Two Killed In Auto Accident
Mrs. A.J. Petz of Lawrence, Kan., was instantly killed and her husband received fatal injuries in an automobile accident on the section line southeast of Hesston Sunday morning about 11 o’clock. Mr. Petz died two hours after being brought to Axtell Hospital. The accident was caused by a collision of the automobile and a motorcycle by Eli Overhold, a rural mail carrier of Hesston. In the front seat of the car was M.J. Petz who was driving the car, his father, A.J. Petz, and his nephew, little Emmett Simpson, who was on the lap of the elder Mr. Petz. On the rear seat were Mrs. A.J. Petz with the baby of her son Maurice, on her lap, and Mr. and Mrs. Emmett Simpson, each holding one of their daughters. Mr. and Mrs. Petz, Sr., had been staying at the home of their son in Windom, while his wife was recovering from an operation undergone at Axtell Hospital a week ago. Mr. and Mrs. Simpson reside eight miles south of Canton. Mrs. Simpson is a daughter of Mr. and Mrs. A.J. Petz. Both families were enroute to Newton to visit Mrs. M.J. Petz at the hospital.
The accident occurred on the section line southeast of the Hesston town site at what is known as the Hodgson corner. There are hedges on two corners and vision is obscured. The automobile was going south and the motorcycle west. The rider of the motorcycle stated that he saw the automobile when close to the corner, and thought by speeding a little he would be able to cross in front of it. Mr. Petz said that he had no knowledge of the motorcycle being on the road until his car was within two feet of it, then he shut off the engine and put on the brakes with all force. The right front wheel of the machine caught on a framework on the cycle that is used as a receptacle for carrying mail. This jerked the car, and the axle broke, and it swung around at the same time, overturning. Those on the steering side of the machine were thrown out beyond the car but Mr. and Mrs. Petz, Sr., and two of the children who were on their laps were on the opposite side and were thrown beneath the car.
Mrs. Petz it is thought, must have been killed instantly. When her son picked her up, he found his baby beneath her but uninjured. Mr. Petz, Sr., was brought to the hospital in a car summoned from Hesston, and driven by the son. His injuries were by the spine and he expired in about two hours after reaching the hospital. Two children, Emmett and Edith Simpson were rendered unconscious by the fall. Mrs. Simpson is bruised about the head and shoulder but these are not of a serious nature. Mr. Simpson suffered no bad injury and Mr. Petz, Jr., was injured.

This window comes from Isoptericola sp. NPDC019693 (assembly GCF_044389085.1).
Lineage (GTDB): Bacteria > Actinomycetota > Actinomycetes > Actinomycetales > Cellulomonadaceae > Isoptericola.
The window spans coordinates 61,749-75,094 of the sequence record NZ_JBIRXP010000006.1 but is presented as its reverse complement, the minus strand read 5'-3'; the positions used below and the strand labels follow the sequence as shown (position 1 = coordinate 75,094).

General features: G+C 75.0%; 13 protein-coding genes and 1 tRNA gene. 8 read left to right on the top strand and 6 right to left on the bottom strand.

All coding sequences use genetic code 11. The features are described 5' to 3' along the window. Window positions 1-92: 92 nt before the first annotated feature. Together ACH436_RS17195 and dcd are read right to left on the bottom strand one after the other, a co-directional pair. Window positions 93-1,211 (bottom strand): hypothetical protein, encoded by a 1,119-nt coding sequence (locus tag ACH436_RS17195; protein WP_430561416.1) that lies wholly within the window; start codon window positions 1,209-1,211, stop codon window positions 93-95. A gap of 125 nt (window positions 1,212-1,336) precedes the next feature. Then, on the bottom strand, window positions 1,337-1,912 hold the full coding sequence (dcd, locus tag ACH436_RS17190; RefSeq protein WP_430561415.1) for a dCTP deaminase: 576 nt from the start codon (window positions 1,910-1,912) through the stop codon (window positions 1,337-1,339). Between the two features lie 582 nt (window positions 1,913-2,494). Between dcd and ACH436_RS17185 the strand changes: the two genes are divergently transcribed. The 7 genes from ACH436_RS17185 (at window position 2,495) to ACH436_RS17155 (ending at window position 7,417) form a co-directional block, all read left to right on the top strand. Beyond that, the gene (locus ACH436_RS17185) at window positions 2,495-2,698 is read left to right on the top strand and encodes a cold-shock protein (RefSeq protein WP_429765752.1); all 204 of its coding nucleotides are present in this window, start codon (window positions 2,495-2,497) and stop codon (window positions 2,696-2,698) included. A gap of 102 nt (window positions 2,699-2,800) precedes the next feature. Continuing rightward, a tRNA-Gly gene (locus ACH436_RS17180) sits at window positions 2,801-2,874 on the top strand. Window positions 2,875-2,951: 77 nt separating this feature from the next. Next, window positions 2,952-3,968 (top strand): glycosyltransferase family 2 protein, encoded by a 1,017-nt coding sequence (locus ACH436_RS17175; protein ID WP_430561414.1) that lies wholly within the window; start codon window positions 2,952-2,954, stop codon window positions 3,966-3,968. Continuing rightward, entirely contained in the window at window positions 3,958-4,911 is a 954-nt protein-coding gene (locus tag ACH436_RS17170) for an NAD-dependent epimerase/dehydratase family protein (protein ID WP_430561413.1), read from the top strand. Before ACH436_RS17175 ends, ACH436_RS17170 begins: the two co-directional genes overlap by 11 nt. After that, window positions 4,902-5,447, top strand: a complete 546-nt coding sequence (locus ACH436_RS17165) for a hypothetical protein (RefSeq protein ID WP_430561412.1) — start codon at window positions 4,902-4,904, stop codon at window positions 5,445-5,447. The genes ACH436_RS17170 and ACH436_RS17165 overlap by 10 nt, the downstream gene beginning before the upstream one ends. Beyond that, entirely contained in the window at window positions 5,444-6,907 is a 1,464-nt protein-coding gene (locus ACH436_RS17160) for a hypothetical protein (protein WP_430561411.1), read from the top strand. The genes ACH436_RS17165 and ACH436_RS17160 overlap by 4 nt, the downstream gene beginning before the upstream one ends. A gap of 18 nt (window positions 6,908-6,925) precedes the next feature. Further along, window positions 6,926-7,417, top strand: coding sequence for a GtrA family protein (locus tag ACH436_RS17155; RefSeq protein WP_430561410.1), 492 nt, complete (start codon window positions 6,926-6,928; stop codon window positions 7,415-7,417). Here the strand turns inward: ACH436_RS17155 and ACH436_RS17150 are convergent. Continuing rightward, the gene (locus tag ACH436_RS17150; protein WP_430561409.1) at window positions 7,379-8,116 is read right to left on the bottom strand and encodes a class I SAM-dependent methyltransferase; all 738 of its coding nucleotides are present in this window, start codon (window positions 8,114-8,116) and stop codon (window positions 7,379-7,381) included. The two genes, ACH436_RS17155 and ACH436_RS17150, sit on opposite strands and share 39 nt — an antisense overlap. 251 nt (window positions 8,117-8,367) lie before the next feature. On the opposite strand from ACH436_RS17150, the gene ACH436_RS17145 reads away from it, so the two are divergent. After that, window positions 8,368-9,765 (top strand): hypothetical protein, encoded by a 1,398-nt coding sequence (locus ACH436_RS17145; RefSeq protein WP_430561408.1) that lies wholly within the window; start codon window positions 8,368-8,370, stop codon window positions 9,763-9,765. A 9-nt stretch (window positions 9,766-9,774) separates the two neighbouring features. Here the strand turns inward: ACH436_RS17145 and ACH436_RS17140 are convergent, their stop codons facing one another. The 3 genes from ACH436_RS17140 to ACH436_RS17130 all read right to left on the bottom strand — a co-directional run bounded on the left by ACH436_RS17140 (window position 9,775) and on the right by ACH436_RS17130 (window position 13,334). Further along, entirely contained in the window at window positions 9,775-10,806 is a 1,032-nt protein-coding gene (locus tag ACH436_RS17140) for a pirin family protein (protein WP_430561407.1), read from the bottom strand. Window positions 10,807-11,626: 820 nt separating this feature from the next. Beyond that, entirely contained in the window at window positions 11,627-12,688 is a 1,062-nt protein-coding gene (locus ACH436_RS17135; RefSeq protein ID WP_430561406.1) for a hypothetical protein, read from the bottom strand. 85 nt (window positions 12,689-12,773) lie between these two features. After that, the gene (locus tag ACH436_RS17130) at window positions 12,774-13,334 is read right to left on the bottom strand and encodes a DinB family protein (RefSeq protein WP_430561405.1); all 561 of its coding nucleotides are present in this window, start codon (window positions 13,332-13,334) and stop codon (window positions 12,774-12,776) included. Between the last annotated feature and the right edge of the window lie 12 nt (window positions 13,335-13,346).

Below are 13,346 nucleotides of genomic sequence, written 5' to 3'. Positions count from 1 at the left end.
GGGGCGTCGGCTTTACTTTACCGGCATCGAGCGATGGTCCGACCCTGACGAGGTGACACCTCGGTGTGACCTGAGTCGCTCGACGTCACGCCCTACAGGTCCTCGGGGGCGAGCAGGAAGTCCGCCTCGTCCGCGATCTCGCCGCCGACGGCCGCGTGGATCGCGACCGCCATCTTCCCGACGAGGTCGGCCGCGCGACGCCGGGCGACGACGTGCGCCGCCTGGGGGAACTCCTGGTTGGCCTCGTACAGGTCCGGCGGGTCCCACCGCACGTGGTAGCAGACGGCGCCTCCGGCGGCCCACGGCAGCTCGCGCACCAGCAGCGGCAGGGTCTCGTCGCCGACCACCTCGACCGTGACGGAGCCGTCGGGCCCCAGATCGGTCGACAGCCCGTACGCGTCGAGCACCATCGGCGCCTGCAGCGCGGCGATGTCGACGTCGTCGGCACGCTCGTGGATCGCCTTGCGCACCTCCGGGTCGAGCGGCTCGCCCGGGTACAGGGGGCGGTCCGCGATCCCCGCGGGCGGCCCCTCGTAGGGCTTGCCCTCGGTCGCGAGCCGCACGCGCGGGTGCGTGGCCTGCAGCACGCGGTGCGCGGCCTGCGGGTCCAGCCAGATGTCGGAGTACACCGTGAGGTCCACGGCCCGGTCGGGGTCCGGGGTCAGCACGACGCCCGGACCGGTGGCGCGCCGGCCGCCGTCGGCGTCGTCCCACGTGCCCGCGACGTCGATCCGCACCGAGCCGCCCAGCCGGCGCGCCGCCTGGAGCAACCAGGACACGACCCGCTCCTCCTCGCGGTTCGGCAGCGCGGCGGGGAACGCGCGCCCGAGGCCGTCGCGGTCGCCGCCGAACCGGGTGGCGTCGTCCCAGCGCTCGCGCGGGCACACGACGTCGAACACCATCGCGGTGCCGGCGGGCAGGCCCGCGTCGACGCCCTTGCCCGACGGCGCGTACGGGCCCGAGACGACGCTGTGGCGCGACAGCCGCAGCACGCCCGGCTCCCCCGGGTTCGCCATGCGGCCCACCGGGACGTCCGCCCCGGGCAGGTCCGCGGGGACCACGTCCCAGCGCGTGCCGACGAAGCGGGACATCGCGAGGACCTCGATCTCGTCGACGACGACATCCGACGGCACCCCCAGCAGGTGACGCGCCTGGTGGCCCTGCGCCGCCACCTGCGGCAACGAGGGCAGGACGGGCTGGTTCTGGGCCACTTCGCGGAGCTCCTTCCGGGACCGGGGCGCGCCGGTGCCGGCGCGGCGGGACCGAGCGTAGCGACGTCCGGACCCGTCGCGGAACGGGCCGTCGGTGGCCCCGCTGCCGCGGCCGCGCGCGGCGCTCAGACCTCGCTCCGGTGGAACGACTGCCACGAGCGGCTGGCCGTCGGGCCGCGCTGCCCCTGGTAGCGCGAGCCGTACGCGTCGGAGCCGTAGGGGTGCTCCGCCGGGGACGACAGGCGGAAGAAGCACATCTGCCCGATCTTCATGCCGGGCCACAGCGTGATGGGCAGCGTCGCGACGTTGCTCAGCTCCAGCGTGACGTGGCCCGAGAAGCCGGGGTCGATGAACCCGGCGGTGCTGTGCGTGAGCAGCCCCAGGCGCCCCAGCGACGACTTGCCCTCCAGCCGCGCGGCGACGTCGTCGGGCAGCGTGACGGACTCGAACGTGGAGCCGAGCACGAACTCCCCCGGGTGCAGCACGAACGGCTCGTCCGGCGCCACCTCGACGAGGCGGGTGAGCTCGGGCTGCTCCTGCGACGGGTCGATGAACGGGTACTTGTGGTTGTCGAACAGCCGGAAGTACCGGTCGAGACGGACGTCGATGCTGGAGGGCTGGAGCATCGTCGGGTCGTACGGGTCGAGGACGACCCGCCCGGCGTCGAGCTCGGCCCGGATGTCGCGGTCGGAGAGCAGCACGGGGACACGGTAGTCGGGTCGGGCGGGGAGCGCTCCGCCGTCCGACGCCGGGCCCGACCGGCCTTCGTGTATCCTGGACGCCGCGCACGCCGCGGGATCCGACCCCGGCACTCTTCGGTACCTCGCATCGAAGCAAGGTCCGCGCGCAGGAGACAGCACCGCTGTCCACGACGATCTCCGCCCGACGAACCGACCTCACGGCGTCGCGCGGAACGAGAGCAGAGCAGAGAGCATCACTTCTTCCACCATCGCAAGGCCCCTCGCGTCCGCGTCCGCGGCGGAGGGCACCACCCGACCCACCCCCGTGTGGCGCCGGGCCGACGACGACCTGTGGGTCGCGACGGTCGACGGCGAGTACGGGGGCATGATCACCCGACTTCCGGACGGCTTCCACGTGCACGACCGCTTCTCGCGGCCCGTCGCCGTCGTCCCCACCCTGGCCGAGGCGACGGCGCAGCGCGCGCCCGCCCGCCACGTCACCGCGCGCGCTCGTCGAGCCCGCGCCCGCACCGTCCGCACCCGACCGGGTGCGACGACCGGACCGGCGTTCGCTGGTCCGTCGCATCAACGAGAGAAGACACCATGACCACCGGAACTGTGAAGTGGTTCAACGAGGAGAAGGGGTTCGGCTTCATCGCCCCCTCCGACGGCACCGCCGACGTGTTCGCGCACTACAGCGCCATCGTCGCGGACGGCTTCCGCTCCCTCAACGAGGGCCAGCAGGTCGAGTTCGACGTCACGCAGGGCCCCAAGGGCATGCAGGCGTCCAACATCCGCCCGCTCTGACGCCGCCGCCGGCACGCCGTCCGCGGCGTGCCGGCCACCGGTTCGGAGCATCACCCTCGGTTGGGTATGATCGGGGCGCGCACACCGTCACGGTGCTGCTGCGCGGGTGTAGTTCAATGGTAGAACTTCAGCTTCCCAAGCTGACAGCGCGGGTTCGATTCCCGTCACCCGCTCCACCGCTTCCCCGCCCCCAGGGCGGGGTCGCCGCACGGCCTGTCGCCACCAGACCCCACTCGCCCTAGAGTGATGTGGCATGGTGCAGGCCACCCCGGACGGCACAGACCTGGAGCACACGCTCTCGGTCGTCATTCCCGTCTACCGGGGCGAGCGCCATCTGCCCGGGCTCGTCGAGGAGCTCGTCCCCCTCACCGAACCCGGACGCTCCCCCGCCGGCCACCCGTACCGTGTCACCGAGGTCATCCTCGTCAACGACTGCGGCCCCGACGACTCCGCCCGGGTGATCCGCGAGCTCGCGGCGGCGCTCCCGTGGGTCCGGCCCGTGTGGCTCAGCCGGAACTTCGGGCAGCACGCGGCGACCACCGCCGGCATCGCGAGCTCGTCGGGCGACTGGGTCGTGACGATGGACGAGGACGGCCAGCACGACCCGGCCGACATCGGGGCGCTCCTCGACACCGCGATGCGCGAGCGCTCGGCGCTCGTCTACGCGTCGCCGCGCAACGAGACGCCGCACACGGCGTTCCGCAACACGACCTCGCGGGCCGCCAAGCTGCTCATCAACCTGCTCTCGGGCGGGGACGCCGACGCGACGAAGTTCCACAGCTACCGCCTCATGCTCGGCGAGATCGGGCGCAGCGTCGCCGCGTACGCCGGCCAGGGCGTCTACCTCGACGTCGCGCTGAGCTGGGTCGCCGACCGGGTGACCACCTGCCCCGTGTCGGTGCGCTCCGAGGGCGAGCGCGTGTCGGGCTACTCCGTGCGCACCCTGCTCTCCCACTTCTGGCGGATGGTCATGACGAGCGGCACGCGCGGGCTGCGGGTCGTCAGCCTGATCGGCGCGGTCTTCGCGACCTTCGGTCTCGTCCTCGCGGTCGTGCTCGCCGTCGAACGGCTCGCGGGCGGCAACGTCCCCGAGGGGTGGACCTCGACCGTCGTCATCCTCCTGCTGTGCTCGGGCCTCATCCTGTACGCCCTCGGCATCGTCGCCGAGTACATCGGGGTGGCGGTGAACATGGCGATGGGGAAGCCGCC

The rider of the motorcycle suffered the injury of a wrenched ankle and foot, his right foot having become entangled in the wheel. He was thrown from the center of the road to the corner of the hedge. He was brought to the hospital where his injuries received attention, and he remained over night here. A car from Hesston brought the injured man to Newton, and a machine with physicians from Axtell Hospital met it and returned to care for the injured man. Meanwhile cars from Hesston took members of the party to Hesston later bringing them to the hospital and a Newton undertaker was summoned to the scene and brought Mrs. Petz to Newton.
When interviewed this morning M.J. Petz stated that he had never before had an accident with his car. He said that he was driving at a speed of 20 to 25 miles an hour. He was quite composed when relating the story of the accident in spite of the great sorrow that is his. His rare presence of mind is shown by the fact that he used every means to avoid the accident. This was testified to by Mr. and Mrs. Simpson. He is a young man of 27 years of age and is in the hardware and harness business at Windom. His wife is the daughter of the late Dr. George of McPherson. Mr. Petz gave the story of the accident in detail and said that he remembered everything he did, as he was not stunned by the fall. He first picked up his father, whose body was turned face down and worked with him to ascertain if he were seriously injured. He found he was. He then carried his mother from the car and found his baby beneath her but uninjured, so he placed the baby by the side of the road, and went to the nearest home for assistance.
Mr. Simpson went at once for help. He was not able to use a phone, being deaf and dumb, so started for Hesston to get a physician. Meanwhile Mr. Petz, Jr., went to the Hodgson home and phoned to Newton for physicians from Axtell Hospital, also to Hesston for assistance. In a very brief while cars from Newton were there, and Dr. Wedel of Hesston lost no time in reaching the injured. Mrs. Simpson and children remained at the hospital today. Mrs. Petz who is a patient there, is bearing the shock well, with seemingly no ill effects caused by the news of it. Mr. and Mrs. Petz will be taken to McPherson tomorrow morning via the Missouri Pacific for burial. They had been old settlers in that county and had resided at Windom for thirty years. He was past 50 years of age. Mr. Petz had been active in the harness and hardware store there for many years, but about four years ago the business was taken over by the son, Maurice. This summer the parents and family went to Lawrence to reside. The family is well known throughout the community in which they had resided, and the shock of their death will be a great one to their many friends, whose sympathy will be extended to the relatives in their great sorrow. A son, R.H. Petz and daughter Grace, arrived from Lawrence this morning. Emmett Simpson is a nephew of the late Judge Simpson, who was killed in an automobile accident west of Newton several years ago. (The Evening Kansan-Republican, Newton Kansas. November 3, 1913. Page 1).